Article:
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Predictors of ischaemic heart disease in a Malaysian population with the metabolic syndrome

Authors


Yeow Toh Peng. E-mail: tohpeng.yeow@pmc.edu.my

Abstract

Aims  Cardiovascular disease is the foremost cause of mortality in Malaysia but little is known about the prevalence of the metabolic syndrome and its associations with other known cardiovascular risk markers. We undertook a population-based study to examine these.

Methods  For the study, 4341 subjects were selected using a multistage stratified sampling method. Subjects were interviewed for personal and past medical history. Biomedical markers and anthropometric indices were measured. The metabolic syndrome was defined using the harmonized criteria. The associations between the metabolic syndrome and cardiovascular risk markers, including high-sensitivity C-reactive protein, microalbuminuria and HbA1c were examined.

Results  The prevalence of the metabolic syndrome was 42.5%. Subjects with the metabolic syndrome are significantly more likely to have higher BMI (> 25 kg/m2), HbA1c [≥ 42 mmol/mol (6.0%)], LDL (≥ 2.6 mmol/l), elevated albumin:creatinine ratio (> 2.5 μg/mmol creatinine for men, 3.5 μg/mmol creatinine for women) and high-sensitivity C-reactive protein (> 3 mg/l); odds ratio 5.48, 6.14, 1.44, 3.68 and 1.84, respectively, P < 0.001. The presence of an elevated albumin:creatinine ratio and high-sensitivity C-reactive protein are strong predictors for the presence of a higher number of positive criteria of the metabolic syndrome. HbA1c > 48 mmol/mol (6.5%) is associated with increased relative risk of elevated albumin:creatinine ratio, high-sensitivity C-reactive protein and LDL (relative risk 3.10, 2.46 and 1.65 respectively, P < 0.001).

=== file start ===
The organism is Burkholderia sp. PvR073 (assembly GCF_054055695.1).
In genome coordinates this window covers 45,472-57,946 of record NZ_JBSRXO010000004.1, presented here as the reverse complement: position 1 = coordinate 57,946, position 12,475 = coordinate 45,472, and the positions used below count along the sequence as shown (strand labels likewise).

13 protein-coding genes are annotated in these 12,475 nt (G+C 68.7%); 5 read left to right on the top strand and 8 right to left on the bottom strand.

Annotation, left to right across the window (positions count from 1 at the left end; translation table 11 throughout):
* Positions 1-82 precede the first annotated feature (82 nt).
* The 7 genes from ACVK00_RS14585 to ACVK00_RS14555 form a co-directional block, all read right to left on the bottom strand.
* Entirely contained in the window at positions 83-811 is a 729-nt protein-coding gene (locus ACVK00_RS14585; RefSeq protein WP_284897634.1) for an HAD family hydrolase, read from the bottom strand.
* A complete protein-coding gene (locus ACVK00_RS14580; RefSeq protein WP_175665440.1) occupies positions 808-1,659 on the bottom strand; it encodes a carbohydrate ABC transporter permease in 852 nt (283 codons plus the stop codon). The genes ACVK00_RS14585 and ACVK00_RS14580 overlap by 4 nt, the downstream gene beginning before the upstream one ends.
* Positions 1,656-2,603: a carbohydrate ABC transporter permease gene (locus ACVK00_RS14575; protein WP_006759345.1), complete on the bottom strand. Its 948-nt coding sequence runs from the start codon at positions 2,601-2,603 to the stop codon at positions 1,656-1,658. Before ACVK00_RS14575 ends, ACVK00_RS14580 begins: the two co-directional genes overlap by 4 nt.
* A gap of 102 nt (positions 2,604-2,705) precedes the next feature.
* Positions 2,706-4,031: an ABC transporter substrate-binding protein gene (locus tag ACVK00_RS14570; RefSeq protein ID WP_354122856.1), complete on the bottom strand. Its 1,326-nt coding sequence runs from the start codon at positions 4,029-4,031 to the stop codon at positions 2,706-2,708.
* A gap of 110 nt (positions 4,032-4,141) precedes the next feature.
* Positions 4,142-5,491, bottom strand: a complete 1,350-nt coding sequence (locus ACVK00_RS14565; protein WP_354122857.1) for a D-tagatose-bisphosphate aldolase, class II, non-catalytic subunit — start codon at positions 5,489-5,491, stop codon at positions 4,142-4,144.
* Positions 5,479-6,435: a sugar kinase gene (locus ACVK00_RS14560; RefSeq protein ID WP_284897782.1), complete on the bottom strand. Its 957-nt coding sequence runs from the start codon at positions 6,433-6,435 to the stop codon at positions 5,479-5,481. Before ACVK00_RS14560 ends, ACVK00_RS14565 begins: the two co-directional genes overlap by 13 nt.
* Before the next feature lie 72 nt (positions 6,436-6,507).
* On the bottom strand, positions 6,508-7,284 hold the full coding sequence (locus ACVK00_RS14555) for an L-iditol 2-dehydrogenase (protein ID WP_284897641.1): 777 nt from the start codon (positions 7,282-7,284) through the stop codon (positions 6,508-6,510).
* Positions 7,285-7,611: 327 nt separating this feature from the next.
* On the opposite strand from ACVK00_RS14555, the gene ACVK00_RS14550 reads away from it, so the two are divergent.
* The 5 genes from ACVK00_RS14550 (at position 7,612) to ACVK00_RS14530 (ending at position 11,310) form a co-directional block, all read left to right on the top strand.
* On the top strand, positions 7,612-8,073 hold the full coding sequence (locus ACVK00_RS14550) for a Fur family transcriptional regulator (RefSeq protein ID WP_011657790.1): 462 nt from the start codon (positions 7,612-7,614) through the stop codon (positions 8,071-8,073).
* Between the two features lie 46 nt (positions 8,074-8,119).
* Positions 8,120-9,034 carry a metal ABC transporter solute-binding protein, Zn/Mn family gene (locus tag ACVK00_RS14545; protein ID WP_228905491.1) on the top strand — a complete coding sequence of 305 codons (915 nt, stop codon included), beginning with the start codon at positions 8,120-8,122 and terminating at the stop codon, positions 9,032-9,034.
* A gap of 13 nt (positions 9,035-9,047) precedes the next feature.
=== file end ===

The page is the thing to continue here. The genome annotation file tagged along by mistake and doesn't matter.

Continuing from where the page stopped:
Conclusions  We confirmed the high prevalence of the metabolic syndrome in Malaysia. Our study revealed a strong relationship between risk markers of elevated BMI, HbA1c, LDL, albumin:creatinine ratio and high-sensitivity C-reactive protein with the presence of the metabolic syndrome, putting them at a statistically high risk for cardiovascular mortality.

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